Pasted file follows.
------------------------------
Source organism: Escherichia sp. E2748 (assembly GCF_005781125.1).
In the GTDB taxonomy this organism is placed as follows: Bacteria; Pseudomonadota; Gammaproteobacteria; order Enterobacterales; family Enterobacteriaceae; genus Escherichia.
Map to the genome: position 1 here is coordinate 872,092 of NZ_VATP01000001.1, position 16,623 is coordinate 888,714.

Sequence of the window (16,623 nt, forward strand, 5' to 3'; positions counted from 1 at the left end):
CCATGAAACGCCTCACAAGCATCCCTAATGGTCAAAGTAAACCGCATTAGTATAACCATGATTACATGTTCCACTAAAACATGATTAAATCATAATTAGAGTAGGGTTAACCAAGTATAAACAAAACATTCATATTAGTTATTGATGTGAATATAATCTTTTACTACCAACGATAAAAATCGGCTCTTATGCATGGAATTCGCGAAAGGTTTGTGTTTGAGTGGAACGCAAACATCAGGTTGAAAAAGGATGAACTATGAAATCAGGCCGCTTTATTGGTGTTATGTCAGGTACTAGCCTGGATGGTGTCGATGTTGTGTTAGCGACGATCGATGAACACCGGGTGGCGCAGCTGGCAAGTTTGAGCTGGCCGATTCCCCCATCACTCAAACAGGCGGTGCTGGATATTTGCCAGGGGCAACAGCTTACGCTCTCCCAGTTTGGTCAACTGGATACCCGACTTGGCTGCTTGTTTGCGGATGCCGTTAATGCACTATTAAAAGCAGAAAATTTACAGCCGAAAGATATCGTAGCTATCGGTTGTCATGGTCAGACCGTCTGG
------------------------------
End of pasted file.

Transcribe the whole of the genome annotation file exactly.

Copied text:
Source organism: Escherichia sp. E2748 (assembly GCF_005781125.1).
In the GTDB taxonomy this organism is placed as follows: Bacteria; Pseudomonadota; Gammaproteobacteria; order Enterobacterales; family Enterobacteriaceae; genus Escherichia.
Map to the genome: position 1 here is coordinate 872,092 of NZ_VATP01000001.1, position 16,623 is coordinate 888,714.

Sequence of the window (16,623 nt, forward strand, 5' to 3'; positions counted from 1 at the left end):
CCATGAAACGCCTCACAAGCATCCCTAATGGTCAAAGTAAACCGCATTAGTATAACCATGATTACATGTTCCACTAAAACATGATTAAATCATAATTAGAGTAGGGTTAACCAAGTATAAACAAAACATTCATATTAGTTATTGATGTGAATATAATCTTTTACTACCAACGATAAAAATCGGCTCTTATGCATGGAATTCGCGAAAGGTTTGTGTTTGAGTGGAACGCAAACATCAGGTTGAAAAAGGATGAACTATGAAATCAGGCCGCTTTATTGGTGTTATGTCAGGTACTAGCCTGGATGGTGTCGATGTTGTGTTAGCGACGATCGATGAACACCGGGTGGCGCAGCTGGCAAGTTTGAGCTGGCCGATTCCCCCATCACTCAAACAGGCGGTGCTGGATATTTGCCAGGGGCAACAGCTTACGCTCTCCCAGTTTGGTCAACTGGATACCCGACTTGGCTGCTTGTTTGCGGATGCCGTTAATGCACTATTAAAAGCAGAAAATTTACAGCCGAAAGATATCGTAGCTATCGGTTGTCATGGTCAGACCGTCTGG